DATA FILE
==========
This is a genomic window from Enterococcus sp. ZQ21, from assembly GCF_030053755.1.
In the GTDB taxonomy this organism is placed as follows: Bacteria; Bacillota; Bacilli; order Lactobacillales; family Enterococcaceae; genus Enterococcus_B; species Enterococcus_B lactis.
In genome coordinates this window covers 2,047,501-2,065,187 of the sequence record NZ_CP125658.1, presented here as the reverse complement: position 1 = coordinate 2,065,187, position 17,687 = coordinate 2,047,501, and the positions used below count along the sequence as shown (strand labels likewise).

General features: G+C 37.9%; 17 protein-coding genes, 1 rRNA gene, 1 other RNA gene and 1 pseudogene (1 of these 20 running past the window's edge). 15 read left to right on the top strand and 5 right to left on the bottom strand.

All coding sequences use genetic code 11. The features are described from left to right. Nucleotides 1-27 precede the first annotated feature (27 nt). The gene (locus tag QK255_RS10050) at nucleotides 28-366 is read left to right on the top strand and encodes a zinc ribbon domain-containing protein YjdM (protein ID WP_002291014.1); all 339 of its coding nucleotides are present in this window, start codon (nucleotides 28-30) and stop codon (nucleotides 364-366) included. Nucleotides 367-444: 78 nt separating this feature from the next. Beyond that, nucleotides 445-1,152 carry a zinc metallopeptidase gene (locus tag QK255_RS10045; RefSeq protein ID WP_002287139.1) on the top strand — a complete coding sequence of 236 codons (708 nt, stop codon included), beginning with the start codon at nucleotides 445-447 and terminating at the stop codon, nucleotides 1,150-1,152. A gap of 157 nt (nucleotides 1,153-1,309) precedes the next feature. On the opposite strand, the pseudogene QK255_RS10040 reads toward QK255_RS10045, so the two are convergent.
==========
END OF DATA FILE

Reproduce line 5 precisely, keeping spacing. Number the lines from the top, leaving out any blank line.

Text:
All coding sequences use genetic code 11. The features are described from left to right. Nucleotides 1-27 precede the first annotated feature (27 nt). The gene (locus tag QK255_RS10050) at nucleotides 28-366 is read left to right on the top strand and encodes a zinc ribbon domain-containing protein YjdM (protein ID WP_002291014.1); all 339 of its coding nucleotides are present in this window, start codon (nucleotides 28-30) and stop codon (nucleotides 364-366) included. Nucleotides 367-444: 78 nt separating this feature from the next. Beyond that, nucleotides 445-1,152 carry a zinc metallopeptidase gene (locus tag QK255_RS10045; RefSeq protein ID WP_002287139.1) on the top strand — a complete coding sequence of 236 codons (708 nt, stop codon included), beginning with the start codon at nucleotides 445-447 and terminating at the stop codon, nucleotides 1,150-1,152. A gap of 157 nt (nucleotides 1,153-1,309) precedes the next feature. On the opposite strand, the pseudogene QK255_RS10040 reads toward QK255_RS10045, so the two are convergent.